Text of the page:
Aidan Garrib is a Senior Risk Analyst with an investment firm in Toronto. He completed his MA in International Political Economy with a dissertation examining the reorientation of Canadian economic interests from protectionism to free trade. In addition to his MA, Aidan Garrib holds degrees in economics and political science, during which he analyzed competition in energy markets and the politics of international trade.

Mokhtar Lamani is a Senior Visiting Fellow at The Centre for International Governance Innovation (CIGI), specializing in international affairs and conflict resolution. He is the former Special Representative of the Arab League in Iraq and Ambassador of the Organization of the Islamic Conference to the UN. His most recent publications include the CIGI Special Report: Minorities in Iraq: The Other Victims (2009).

Bessma Momani is Associate Professor at the University of Waterloo and Senior Fellow at The Centre for International Governance Innovation (CIGI), specializing on the Middle East and IMF. She is the author of Twentieth Century World History (Nelson Education, 2007), IMF-Egyptian Negotiations (American University in Cairo Press, 2005), the CIGI-CIC Special Report: The Future of International Monetary Fund: A Canadian Perspective (2009) and is the co-editor of Canada and the Middle East (WLUP, 2007). Dr. Momani has also published a dozen scholarly articles in numerous political and economic academic journals.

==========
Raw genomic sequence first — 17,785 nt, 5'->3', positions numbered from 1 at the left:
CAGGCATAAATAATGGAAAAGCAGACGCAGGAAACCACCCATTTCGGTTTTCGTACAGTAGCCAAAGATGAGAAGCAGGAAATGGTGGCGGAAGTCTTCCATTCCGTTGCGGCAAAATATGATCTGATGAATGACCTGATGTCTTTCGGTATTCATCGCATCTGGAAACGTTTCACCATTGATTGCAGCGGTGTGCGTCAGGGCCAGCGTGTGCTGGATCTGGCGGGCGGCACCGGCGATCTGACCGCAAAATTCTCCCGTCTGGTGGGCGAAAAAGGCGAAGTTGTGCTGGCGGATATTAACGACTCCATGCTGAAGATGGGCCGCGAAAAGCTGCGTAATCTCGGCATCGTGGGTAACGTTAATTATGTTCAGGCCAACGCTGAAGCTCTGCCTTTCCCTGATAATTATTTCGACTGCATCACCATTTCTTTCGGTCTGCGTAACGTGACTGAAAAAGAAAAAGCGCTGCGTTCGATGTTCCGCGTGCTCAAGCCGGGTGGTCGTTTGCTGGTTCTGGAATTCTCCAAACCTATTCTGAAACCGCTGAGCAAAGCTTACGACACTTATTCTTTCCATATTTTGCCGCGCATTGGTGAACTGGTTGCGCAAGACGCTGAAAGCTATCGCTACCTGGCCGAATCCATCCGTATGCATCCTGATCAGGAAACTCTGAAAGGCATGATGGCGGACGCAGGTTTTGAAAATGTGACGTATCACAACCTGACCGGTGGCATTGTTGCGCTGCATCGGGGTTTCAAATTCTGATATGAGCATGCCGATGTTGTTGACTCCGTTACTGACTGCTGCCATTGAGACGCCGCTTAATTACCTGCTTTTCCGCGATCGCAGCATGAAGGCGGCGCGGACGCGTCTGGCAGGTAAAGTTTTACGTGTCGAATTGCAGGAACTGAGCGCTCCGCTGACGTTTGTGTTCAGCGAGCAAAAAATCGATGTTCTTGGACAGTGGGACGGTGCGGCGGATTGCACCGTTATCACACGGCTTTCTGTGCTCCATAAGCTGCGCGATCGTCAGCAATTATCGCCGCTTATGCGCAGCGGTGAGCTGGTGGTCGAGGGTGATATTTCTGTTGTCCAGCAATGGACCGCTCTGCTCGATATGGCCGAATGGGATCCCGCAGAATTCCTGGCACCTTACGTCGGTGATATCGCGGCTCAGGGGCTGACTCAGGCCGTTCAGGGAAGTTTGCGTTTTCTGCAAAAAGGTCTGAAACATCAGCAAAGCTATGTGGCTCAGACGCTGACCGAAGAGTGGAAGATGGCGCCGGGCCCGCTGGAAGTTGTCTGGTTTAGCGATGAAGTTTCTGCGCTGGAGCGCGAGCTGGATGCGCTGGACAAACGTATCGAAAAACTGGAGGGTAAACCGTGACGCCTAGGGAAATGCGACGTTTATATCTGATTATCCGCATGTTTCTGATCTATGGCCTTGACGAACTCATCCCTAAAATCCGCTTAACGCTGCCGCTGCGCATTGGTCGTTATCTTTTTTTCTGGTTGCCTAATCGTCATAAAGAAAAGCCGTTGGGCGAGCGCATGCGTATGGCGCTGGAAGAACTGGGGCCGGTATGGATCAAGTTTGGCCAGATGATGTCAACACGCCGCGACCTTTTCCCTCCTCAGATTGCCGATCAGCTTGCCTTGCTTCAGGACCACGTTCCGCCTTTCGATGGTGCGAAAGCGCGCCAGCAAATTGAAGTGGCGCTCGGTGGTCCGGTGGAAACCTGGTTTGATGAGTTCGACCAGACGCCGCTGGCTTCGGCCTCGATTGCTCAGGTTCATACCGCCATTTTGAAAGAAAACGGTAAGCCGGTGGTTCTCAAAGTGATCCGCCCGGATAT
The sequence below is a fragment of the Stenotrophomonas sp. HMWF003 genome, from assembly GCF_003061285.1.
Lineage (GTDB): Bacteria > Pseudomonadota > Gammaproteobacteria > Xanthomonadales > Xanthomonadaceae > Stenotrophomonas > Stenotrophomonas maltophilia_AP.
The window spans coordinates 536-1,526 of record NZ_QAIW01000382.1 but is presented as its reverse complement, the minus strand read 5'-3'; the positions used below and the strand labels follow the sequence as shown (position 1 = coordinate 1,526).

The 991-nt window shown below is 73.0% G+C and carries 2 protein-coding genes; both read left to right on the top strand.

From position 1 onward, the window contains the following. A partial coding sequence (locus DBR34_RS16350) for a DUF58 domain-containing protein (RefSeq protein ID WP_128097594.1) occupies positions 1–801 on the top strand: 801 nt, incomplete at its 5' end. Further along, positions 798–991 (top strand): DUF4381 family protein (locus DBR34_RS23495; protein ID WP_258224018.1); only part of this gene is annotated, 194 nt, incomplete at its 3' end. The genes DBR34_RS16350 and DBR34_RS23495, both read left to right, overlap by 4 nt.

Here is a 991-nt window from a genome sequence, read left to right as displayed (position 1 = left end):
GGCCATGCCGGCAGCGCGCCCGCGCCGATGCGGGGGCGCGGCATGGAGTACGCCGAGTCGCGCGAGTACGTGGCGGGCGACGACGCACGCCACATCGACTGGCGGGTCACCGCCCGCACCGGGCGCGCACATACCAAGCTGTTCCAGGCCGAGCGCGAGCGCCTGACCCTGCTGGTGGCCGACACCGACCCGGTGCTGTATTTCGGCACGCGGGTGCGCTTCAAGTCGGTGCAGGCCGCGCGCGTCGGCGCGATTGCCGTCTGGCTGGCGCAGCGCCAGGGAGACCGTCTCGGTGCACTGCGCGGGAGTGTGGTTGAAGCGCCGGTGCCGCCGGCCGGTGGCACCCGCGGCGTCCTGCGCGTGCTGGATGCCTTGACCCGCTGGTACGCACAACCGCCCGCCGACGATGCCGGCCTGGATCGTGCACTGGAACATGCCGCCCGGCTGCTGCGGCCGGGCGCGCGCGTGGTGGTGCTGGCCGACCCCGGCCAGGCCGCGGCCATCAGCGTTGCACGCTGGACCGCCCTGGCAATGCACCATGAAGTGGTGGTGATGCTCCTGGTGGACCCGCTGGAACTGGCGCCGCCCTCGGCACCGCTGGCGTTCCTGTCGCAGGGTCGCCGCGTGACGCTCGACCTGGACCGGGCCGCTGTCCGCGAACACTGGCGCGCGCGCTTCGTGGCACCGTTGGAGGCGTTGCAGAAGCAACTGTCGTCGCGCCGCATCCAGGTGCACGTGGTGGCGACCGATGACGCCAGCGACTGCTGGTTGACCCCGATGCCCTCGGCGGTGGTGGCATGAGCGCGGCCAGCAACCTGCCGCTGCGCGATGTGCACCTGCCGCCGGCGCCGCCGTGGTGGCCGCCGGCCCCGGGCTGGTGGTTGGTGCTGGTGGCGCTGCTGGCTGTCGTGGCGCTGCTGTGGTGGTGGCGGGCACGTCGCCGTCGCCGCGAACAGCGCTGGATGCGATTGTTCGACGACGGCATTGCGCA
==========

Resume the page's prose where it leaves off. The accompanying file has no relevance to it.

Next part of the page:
David Romano is Assistant Professor of International Studies at Rhodes College and a Senior Research Fellow at the Inter-University Consortium for Arab and Middle East Studies. In addition to numerous articles on Middle East politics, the Kurdish issue, forced migration, political violence, and globalization, he is the author of The Kurdish Nationalist Movement (Cambridge University Press, 2006). He has spent several years studying and conducting field research in Turkey, Iraq and Israel/Palestine, in addition to briefer research trips to other parts of the Middle East.

Joseph Sassoon, a Senior Associate Member at St. Antony’s College Oxford, is currently a Visiting Scholar at Georgetown University. His recent book, The Iraqi Refugees: The New Crisis in the Middle East (Palgrave Macmillan, 2009) deals with Iraqi refugees after the 2003 invasion. Other publications under his name include Economic Policy in Iraq, 1932–1950 (Frank Cass, 1987), and he has also written articles on Iraq and other Middle Eastern economies.

Peter Sluglett is Professor of Middle Eastern History at the University of Utah, Salt Lake City. In addition to over 80 articles on Iraq, he is the author of Britain in Iraq: Contriving King and Country (I.B. Tauris, 2007) and co-author of Iraq Since 1958: From Revolution to Dictatorship (I.B. Tauris, 2001)